Nissan GTR Convertible

Nissan GTR Convertible













 

NCE will Design and Engineer your Nissan GTR to a convertible super sport, Special Edition!
Newport Convertible Engineering is the first US coach builder that designed, and engineered Nissan GTR Convertible!
Newport Convertible engineering is currently the only US coach builder that designs, engineers and will distributes the Nissan GTR Convertibles throughout the world.
Newport Convertible Engineering is an original design manufacturer(ODM) that designs and engineers authentic convertible tops on all brands of automobiles.
NCE has recieved world wide recognition for their original convertible designs, especially on Nissan GTR.

We offer 3 designs!

For our International clients: You may have your vehicle shipped to our main headquarters in the USA, California.

You may also contact our main branch in the USA for booking your vehicle in our International facilities for convertible conversion either in Spain, Barcelona or UAE, Dubai.

Tel: 011 714 848 0011

GTR Convertible Top Gear

 

We’ve seen Newport Convertible Engineering’s work before: first when the Californian firm forcibly drop-topped a Range Rover, and thenbeheaded a Porsche Cayenne and added some wood.

NCE does other stuff, of course, but its latest project rather piqued our interest. It’s a convertible Nissan GT-R.

The company recently announced that it plans to produce a limited run of convertible GT-Rs for a global audience, and… well, that’s about all the information we have at this stage.

Judging by the company’s previous work, we imagine it’ll be a rag-top affair rather than a folding tin-top, and we also imagine some internal strengthening will have to occur, lest the GT-R’s bombastic 3.8-litre, 545bhp twin-turbo V6 cause ruptures in the space-time continuum. And its own chassis.

Don’t forget, this is a car that features launch control, one that’ll go from 0-62mph in under three seconds and v-max at 196mph. It’s also one that - in Nismo trim - can scorch its way around the Nürburgring in 7m08.679s.

Will removing the lid from the GT-R ruin its clinical perfection? Or will it add some welcome drama to the ‘digital’ supercar? And, more importantly, could you ever see yourself buying one?

While you’re deliberating on such things, remind yourself of the time Clarkson, Hammond and May decided to build a convertible Renault Espace. And then drive through the lion enclosure at Woburn Safari Park. We imagine they might have some engineering tips to share with the chaps over at NCE…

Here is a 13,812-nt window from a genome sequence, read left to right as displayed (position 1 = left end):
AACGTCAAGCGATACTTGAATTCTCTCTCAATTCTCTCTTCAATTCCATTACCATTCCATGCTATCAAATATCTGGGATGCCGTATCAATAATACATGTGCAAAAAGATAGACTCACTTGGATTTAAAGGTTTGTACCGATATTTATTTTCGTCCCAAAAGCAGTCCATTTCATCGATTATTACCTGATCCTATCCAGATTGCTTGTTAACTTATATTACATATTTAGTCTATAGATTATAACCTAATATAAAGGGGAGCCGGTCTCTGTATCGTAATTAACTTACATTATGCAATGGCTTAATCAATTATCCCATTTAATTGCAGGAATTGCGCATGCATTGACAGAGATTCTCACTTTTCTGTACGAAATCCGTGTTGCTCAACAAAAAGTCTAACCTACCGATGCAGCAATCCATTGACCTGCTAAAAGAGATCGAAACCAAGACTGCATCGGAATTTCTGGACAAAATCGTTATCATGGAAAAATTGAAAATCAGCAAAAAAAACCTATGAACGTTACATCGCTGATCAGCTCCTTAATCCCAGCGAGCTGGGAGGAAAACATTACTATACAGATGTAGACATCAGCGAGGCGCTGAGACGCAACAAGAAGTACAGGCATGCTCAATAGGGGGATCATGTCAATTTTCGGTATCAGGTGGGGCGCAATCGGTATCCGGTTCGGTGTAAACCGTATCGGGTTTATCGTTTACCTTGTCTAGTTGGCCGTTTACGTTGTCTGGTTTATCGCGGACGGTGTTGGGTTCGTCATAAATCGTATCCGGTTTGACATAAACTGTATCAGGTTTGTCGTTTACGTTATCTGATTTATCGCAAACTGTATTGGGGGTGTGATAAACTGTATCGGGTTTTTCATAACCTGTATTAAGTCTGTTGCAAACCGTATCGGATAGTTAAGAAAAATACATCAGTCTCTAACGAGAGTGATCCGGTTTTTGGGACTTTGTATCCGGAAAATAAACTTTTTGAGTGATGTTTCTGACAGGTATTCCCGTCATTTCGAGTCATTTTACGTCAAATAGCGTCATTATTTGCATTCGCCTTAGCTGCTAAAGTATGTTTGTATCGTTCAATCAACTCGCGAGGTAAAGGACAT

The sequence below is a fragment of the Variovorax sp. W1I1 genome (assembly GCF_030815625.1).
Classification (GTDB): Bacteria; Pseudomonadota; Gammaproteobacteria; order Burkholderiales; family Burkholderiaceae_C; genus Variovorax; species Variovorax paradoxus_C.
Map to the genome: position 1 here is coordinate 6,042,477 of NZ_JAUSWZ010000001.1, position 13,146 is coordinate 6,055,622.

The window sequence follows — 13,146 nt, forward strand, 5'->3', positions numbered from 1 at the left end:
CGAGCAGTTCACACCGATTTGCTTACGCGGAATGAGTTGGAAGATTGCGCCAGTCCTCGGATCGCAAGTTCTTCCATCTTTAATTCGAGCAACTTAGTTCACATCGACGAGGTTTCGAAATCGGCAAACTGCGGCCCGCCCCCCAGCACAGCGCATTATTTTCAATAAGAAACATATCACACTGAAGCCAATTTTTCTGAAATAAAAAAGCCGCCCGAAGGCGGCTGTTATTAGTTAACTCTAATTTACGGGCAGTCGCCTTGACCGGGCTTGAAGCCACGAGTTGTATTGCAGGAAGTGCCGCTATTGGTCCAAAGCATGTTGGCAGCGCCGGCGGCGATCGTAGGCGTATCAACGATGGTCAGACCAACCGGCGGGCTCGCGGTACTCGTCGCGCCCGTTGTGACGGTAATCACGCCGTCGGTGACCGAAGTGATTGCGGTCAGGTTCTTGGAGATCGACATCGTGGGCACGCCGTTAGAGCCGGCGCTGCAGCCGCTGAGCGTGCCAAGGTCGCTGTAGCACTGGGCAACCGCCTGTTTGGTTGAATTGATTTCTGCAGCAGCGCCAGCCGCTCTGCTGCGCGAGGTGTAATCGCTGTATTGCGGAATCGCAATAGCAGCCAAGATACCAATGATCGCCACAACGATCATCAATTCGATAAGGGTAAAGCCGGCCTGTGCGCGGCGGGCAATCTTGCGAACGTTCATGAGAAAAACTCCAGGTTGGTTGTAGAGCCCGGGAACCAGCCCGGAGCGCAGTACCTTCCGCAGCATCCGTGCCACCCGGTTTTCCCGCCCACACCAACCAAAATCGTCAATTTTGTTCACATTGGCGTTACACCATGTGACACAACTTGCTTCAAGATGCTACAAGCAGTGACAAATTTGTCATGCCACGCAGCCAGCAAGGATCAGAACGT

Nissan GT-R convertible

US engineering company unveils soft-top convertible GT-R, beats Nissan to the punch

Californian company Newport Convertible Engineering (NCE) has just put the finishing touches on one of the world’s first drop-top Nissan GT-Rs.

Though no price has been announced, NCE has fully designed and engineered the GT-R convertible to be fully compliant with vehicle design rules in the US.

It’s not clear how much reinforcement the car’s doors and floor have undergone with the missing roof, and how much performance is affected by the loss of a rigid roof, but make no mistake, the car will be a head-turner.

The extra kilos involved in reinforcing the body to make up for the lack of a roof is expected to add significant weight, and is certain to reduce the car’s performance somewhat.

It also remains to be seen if the body exhibits any flex under the extreme pressure of launch control.

NCE is saying the Nissan GT-R will be a limited edition conversion, and will be sold initially in three locations, the USA, Spain and Dubai.
Three versions will be offered says the company.

“NCE will design and engineer your Nissan GT-R to be a convertible super sport, Special Edition,” states the company on the NCE website.

“Newport Convertible Engineering is currently the only US coach builder that designs, engineers and will distribute Nissan GTR Convertibles throughout the world,” it says.

Powered by a front-mounted 3.8-litre twin-turbo V6 engine, the GTR Convertible is expected to belt out the same power as the coupe, 404kW and 628Nm of torque.

In Australia the Nissan GT-R coupe starts at $172,000, and is paired to six-speed dual-clutch gearbox.

The US company has been slicing roofs off cars for the past 30 years, some of the more memorable conversions being the Porsche Cayenne, Hummer H2 and Toyota LandCruiser convertible (pictured).

Do you own this car or one similar? Review and rate it via the carsales’ owner review hub

 

Nissan GT-R Convertible Imagined

Nissan GT-R Convertible Imagined

Have you ever wondered what would happen if Nissan would introduce a convertible version for their high-performance GT-R? If Bugatti managed to engineer a convertible Veyron, Nissan could do it as well, right? Well, it’s actually not that simple and that’s probably why we won’t get to see a convertible GT-R unless it’s an aftermarket mod.